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In 1876, Pellevoisen, a town in central France, became the site of an apparition of the Virgin Mary and an accompanying spectacular healing of Constance Estelle Faguette. Faguette had been ill for several years. She was wasting away with tuberculosis (at the time an incurable disease) and related complications and had finally reached a point that she could not retain any food. She was given the last rites and a grave was being prepared. She had been the sole means of support for her aging parents and her death threatened to reduce them to beggars.As her illness had taken its toll, she had composed a letter to the Virgin and placed it under the statue of Mary at the local church.

On the evening of February 14, as friends kept a death watch, Faguette awoke to a strange sight at the foot of her bed. A demon-like figure appeared and then the Virgin. She banished the demon and told the dying young woman not to fear. She would suffer for five more days and then be healed. The Virgin returned each evening to assure her. When she told her friends and neighbors about the apparitions, they assumed that it was the sickness talking, though many showed up on the fifth day to see what would occur. After taking Communion, Faguette announced her cure, got out of bed, put on her street clothes, and asked for food. She would live an additional 63 years.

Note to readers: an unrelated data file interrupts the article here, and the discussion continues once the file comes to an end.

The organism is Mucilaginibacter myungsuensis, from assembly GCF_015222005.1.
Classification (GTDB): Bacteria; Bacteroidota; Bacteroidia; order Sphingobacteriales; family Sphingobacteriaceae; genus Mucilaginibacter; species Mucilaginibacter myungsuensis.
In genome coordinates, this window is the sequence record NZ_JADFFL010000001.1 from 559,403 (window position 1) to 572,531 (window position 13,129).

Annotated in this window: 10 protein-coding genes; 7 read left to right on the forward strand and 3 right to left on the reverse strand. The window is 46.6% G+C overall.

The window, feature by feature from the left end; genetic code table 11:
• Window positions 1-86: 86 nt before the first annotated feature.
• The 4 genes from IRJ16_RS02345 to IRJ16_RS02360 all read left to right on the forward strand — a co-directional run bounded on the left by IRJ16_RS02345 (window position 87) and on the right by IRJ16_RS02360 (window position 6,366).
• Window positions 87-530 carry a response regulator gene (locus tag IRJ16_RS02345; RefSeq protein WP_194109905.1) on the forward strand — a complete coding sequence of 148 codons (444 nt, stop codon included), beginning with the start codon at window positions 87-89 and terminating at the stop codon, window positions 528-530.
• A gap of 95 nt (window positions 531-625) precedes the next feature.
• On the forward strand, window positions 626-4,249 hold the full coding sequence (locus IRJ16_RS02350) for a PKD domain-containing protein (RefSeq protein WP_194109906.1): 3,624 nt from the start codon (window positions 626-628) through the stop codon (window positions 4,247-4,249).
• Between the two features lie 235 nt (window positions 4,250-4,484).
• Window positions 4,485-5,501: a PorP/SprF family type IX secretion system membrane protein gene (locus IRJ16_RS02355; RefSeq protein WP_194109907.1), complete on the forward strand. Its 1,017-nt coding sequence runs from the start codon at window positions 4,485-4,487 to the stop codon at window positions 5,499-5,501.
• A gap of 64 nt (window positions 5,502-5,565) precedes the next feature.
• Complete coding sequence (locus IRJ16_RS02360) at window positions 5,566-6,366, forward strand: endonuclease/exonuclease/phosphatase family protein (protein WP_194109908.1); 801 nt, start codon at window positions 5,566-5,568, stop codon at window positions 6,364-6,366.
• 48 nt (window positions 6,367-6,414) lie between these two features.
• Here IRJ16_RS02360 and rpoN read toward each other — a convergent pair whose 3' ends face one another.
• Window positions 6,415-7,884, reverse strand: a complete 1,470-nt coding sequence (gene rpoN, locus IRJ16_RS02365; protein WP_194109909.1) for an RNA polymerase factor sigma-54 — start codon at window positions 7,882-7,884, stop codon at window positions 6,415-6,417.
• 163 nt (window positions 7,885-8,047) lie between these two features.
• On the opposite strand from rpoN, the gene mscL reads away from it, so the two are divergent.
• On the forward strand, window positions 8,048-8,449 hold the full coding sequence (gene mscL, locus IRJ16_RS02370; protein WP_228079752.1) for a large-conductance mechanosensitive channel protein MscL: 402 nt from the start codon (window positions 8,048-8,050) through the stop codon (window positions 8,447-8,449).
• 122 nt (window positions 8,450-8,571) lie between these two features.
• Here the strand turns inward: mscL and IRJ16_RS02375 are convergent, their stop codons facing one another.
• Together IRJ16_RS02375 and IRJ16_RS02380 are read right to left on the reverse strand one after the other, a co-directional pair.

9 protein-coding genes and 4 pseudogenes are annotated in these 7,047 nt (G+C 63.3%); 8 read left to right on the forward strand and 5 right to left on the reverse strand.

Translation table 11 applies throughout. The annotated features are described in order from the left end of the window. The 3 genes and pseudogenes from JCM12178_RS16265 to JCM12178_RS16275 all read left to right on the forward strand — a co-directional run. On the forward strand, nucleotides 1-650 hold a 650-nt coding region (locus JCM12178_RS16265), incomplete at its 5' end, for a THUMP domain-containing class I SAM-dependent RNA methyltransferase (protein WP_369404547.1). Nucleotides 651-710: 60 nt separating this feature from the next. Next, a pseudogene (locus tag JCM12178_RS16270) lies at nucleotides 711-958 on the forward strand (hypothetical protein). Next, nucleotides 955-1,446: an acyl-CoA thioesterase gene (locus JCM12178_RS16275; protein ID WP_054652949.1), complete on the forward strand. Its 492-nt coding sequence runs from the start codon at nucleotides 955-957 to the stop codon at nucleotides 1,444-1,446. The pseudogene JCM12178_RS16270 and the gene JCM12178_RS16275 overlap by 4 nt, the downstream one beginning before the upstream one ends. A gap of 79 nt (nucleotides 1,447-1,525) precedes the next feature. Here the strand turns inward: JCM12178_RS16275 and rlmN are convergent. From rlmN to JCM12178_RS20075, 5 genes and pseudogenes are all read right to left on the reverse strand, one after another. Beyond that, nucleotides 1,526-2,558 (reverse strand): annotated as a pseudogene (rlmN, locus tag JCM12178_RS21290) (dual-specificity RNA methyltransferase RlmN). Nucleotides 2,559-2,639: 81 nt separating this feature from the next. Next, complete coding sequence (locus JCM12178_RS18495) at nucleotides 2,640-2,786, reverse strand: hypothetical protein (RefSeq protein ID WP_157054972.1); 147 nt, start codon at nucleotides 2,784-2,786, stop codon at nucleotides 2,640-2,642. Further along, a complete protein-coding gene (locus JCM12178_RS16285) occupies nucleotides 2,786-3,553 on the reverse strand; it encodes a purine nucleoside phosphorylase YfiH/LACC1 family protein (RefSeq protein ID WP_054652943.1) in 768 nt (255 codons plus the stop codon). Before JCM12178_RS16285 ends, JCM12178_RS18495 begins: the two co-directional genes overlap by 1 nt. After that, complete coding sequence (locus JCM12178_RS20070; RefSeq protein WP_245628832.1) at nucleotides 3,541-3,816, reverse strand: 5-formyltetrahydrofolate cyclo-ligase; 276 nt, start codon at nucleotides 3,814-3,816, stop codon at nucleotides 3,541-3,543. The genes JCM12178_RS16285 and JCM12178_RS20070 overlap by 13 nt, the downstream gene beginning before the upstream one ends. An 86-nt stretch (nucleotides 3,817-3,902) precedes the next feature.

Over the next year, Faguette had ten additional encounters with the Virgin, in one of which she was shown what is known as the red scapular, a square of red cloth with the picture of a heart pierced with a lance and surrounded by thorns. Over the next century, it would be a new item in the church's depository of pious practices. In the last apparition, Faguette was told to make the spread of the scapular her mission in life.

Following a study of the apparitions, the local bishop reported favorably, but sent the results to the Vatican asking the pope's blessing. Given a positive response, the bishop organized the Confraternity of Our Lady of Pellevoisen. The regular holding of services at Pellevoisen was only a matter of time, and soon a regular stream of pilgrims began to appear. It has also been added to the short list of approved Marian apparitions.


Beaumont, Barbara. Pellvoisen: Our Lady Reveals the Devotion to the Sacred Heart Scapular. Chulmleugh, Devon, UK: Augustine Publishing House, 1986.

Sharkey, Don. The Woman Shall Conquer. Kenosha, Wis.: Franciscan Marytown Press, 1976.

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